Murphy's mother testifies in Binion case

LAS VEGAS - Sandra Murphy's mother testified Friday that she received a threatening phone call intended for her daughter the day after Ted Binion's death.

The elder Murphy testified in the defense of her daughter, Binion's 28-year-old girlfriend who is accused with her lover, Rick Tabish, of killing the well-known gambling figure Sept. 17, 1998, and stealing his valuables

Earlier Friday, jurors got a firsthand look at some of those valuables. Under tight security, District Court Judge Joseph Bonaventure led a field trip to view the 48,000 pounds of silver that Tabish and Murphy are charged with trying to steal from Binion after his death.

The silver, worth an estimated $7 million, was dug up from an underground vault in Pahrump where Binion had buried it for safekeeping. It is now stored at an undisclosed location.

Jurors and attorneys spent about 10 minutes viewing gleaming silver bars and coins. Jurors were allowed to ask questions and touch the silver.

Back in the courtroom, it was a short but intense session.

The elder Murphy, who goes by the same name as her daughter, said the threatening call was received in her room at the Desert Inn hotel-casino late in the evening from a man who identified himself as ''Nick.''

She testified that the caller said: ''Sandy, this is Nick. I'm going to see to it that you fry, you (expletive).''

Her daughter, who was sleeping in a bed next to her, said the caller sounded like Nick Behnen, Binion's brother-in-law.

Behnen told the Las Vegas Sun he called the room and left a message but denied making a threat.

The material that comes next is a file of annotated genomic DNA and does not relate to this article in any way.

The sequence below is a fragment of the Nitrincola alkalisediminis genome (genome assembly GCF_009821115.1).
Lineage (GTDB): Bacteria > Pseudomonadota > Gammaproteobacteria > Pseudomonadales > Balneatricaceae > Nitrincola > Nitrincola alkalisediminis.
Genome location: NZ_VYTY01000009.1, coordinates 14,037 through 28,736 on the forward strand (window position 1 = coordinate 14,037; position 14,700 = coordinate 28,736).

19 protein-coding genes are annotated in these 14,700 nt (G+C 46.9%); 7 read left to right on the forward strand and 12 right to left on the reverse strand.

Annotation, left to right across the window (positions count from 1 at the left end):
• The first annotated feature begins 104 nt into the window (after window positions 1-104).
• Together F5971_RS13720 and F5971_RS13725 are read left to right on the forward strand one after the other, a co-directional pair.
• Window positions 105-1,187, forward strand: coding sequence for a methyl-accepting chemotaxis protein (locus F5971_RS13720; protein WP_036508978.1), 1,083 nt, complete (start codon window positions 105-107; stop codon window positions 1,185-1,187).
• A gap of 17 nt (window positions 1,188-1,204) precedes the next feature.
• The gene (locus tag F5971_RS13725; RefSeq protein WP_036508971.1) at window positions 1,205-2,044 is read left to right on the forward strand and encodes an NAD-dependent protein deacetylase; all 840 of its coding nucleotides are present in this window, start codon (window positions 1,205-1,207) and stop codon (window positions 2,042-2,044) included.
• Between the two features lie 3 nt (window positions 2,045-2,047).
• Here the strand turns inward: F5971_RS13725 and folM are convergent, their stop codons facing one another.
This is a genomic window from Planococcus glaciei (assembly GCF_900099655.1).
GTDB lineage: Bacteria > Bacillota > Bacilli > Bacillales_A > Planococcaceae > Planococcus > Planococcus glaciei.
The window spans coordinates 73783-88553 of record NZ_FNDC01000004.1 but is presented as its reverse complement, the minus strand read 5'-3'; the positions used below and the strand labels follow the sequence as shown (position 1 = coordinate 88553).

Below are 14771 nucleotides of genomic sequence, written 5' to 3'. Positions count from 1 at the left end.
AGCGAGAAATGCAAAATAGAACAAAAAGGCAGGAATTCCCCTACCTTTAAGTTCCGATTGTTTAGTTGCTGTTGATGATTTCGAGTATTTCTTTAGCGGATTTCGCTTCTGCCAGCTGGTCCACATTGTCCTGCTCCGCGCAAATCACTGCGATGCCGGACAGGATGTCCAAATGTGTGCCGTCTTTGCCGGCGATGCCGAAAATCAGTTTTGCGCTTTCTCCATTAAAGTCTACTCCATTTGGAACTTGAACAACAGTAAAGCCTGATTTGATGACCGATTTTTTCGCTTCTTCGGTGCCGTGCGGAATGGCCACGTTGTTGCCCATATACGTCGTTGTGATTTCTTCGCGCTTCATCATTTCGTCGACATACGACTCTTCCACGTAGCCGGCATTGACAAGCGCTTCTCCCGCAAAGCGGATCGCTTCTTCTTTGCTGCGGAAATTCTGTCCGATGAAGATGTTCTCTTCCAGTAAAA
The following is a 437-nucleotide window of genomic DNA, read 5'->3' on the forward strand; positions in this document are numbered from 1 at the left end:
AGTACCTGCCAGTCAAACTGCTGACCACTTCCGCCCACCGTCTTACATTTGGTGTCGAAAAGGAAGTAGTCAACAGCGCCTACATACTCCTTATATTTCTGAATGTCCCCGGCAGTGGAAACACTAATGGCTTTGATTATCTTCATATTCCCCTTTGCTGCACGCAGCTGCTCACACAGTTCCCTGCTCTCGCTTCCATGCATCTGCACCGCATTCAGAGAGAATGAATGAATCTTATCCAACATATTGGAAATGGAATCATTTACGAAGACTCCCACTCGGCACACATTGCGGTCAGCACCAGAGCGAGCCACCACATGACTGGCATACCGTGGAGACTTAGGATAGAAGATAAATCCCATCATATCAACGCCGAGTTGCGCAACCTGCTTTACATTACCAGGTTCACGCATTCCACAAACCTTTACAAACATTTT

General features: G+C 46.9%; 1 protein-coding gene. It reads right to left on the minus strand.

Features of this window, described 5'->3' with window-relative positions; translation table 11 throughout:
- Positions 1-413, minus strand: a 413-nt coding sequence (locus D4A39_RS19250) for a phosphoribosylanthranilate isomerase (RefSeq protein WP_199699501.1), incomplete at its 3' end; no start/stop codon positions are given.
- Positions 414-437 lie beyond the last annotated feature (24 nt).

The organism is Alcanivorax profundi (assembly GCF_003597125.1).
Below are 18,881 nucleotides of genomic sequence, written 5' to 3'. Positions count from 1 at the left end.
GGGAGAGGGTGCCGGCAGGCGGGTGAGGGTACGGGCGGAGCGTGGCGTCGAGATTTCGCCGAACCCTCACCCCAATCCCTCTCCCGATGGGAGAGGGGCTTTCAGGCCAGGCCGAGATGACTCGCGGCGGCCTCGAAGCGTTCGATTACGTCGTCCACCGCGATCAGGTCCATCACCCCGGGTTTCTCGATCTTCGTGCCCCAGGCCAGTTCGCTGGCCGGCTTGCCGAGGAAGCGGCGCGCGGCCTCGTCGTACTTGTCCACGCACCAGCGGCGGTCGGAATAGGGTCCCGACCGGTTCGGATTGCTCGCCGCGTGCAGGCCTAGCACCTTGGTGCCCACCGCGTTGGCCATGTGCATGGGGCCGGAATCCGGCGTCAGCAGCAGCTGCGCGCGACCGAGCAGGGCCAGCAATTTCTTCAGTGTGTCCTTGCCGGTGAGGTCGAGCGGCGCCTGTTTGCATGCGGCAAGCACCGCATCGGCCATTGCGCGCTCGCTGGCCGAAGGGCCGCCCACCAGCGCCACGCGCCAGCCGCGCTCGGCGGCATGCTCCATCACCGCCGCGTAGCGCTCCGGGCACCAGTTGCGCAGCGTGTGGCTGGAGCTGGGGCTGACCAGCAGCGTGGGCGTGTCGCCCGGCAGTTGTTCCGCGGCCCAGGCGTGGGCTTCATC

Murphy's mother also testified that she never saw her daughter put a wine glass in her purse during a videotaped tour of Binion's home Sept. 18, 1998. Prosecutors contend the videotape shows Murphy taking a wine glass they believe was used in Binion's death.

Prosecutors believe Binion was forced to ingest a lethal dose of heroin and the anti-depressant Xanax, then was suffocated. They contend Murphy and Tabish, 35, a Missoula, Mont., contractor, killed Binion because the gambler intended to cut Murphy from his will.

Defense attorneys say Binion, a longtime drug user, died from an accidental overdose or committed suicide.

Murphy's mother was first called to the witness stand Thursday to describe the volatile and sometimes abusive relationship between Murphy and the 55-year-old Binion.

There was a moment of drama in the courtroom when the defense called Sandra Murphy to testify. The defendant rose from the defense table as if to take the stand herself. But then she smiled and sat down, saying ''just kidding.'' Her mother then was sworn in as a witness.

Friday's testimony came on the second day of the defense's case. The prosecution rested late Wednesday after presenting 90 witnesses.

Before adjourning about midday, attorneys for both sides battled over a defense bid to add another medical expert to the witness list.

The defense is trying to counter the prosecution testimony of well-known forensic pathologist Dr. Michael Baden, who told jurors Binion did not overdose but had been suffocated.

State Sen. Ray Rawson, R-Las Vegas, who is a dentist, testified Thursday for the defense that his review of autopsy photos found no evidence of suffocation.

Under cross-examination, Rawson acknowledged he was not as qualified as Baden, a veteran of 25,000 autopsies, to make his conclusions and had never examined anyone who was suffocated.

Bonaventure agreed to allow the expert testimony as early as next week over the strong objections of prosecutors who argued they should have been notified 21 days in advance.

The judge said he would delay the trial if prosecutors need more time to prepare their cross-examination.


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